Forest Service prepares to issue 10-year permits to backcountry packers
Wednesday, February 27, 2013
WENATCHEE — Guides who use horses, mules and llamas in Okanogan-Wenatchee National Forest wilderness and backcountry areas could get new 10-year permits this summer after years of operating year-to-year.
The Methow Valley Ranger District on Thursday released a 700-page final environmental impact statement for the special use permits, currently issued to seven pack and saddle stock outfitter guides.
Together, the guides use 1.4 million acres of national forest land, including the Pasayten and Lake Chelan-Sawtooth wilderness areas, and the Sawtooth and North Cascades backcountry. Most is on the Methow Valley Ranger District, with some in Tonasket and Chelan ranger districts.
The outfitters have been guiding visitors to these backcountry areas for the last 20 to 50 years, said Jennifer Zbyszewski, the ranger district’s recreation and wilderness program manager.
“Our analysis shows they aren’t degrading the wilderness character,” she said. The review also found that commercial outfitters are appropriate in wilderness areas, and serve a public purpose by offering recreation, scenic viewing and historic use to people who cannot otherwise enjoy the wilderness, and are not skilled in stock handling to get into these areas without guide services.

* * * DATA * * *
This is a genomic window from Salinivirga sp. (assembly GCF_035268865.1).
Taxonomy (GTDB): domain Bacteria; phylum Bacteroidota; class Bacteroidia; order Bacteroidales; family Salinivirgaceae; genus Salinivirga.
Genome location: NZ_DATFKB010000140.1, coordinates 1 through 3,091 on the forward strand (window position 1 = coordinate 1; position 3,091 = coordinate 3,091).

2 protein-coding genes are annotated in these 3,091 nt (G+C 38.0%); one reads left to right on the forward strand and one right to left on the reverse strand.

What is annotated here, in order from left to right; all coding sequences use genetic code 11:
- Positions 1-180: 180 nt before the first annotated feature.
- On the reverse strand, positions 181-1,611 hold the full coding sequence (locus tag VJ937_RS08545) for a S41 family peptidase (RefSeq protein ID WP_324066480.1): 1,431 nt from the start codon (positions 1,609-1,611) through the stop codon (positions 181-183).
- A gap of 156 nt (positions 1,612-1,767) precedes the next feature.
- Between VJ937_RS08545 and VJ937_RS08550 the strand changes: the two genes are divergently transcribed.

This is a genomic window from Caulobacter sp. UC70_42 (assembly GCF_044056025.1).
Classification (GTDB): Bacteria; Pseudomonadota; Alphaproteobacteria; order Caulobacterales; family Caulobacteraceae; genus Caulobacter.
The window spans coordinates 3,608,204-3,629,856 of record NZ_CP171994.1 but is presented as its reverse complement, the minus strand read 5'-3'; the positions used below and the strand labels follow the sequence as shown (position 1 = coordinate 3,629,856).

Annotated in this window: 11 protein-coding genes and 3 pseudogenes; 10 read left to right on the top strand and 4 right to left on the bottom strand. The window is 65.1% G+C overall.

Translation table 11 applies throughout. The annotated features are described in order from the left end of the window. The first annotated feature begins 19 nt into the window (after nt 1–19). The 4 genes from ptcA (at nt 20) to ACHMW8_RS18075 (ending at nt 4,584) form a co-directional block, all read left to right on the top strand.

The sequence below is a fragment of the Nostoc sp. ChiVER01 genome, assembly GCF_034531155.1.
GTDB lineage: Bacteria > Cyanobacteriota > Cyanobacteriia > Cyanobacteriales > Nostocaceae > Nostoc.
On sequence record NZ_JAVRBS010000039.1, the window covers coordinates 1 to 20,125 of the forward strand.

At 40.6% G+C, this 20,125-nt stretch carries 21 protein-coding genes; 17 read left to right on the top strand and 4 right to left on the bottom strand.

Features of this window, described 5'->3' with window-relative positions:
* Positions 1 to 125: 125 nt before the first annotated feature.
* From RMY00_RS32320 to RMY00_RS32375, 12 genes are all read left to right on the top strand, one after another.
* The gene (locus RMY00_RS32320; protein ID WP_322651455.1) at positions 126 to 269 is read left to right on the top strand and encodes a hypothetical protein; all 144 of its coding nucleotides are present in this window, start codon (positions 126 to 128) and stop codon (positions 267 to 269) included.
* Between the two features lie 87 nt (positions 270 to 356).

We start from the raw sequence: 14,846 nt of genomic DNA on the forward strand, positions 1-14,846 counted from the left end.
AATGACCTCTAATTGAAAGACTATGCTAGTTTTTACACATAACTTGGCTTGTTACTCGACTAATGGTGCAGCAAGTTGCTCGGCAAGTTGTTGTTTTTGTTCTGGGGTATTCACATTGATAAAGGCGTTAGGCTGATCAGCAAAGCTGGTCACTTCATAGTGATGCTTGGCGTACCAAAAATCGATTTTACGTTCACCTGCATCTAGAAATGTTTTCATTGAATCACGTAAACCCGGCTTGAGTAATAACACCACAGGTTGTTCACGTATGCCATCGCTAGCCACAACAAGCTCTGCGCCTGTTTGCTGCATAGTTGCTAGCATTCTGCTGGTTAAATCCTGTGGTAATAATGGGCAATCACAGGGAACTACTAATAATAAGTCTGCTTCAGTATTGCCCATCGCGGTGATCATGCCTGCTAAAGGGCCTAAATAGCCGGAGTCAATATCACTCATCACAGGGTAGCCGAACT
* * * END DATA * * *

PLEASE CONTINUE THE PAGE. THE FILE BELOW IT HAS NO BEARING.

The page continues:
The analysis was needed because some wilderness standards in the Okanogan and Wenatchee forest plans were inconsistent with what was allowed under the guide service permits. The agency has issued one-year permits while the issue is under analysis.
The final document includes a new preferred alternative that addresses some of the concerns raised by outfitters in the agency’s draft document. Those include:
A total of 6,700 “service days” or to the wilderness split between the six outfitters and their clients, allowing the businesses to expand by 25 percent over the highest use by outfitter guides in the last ten years.
Amending the Okanogan Forest Plan to allow guides to use existing camps that are within 200 feet of meadows, streams and lakes and increase the amount of bare ground.
Allowing campsites with more than 400 square feet of “barren core” — or bare mineral ground — to remain, but not allowing packers to create more bare ground. This also requires amendments to both the Okanogan and Wenatchee forest plans.
Okanogan-Wenatchee National Forest Supervisor Becky Heath said in a letter accompanying the document that she expects to issue her record of decision in late March, giving the public an additional 30 days to review it before the 45-day appeal period begins.
K.C. Mehaffey: 997-2512
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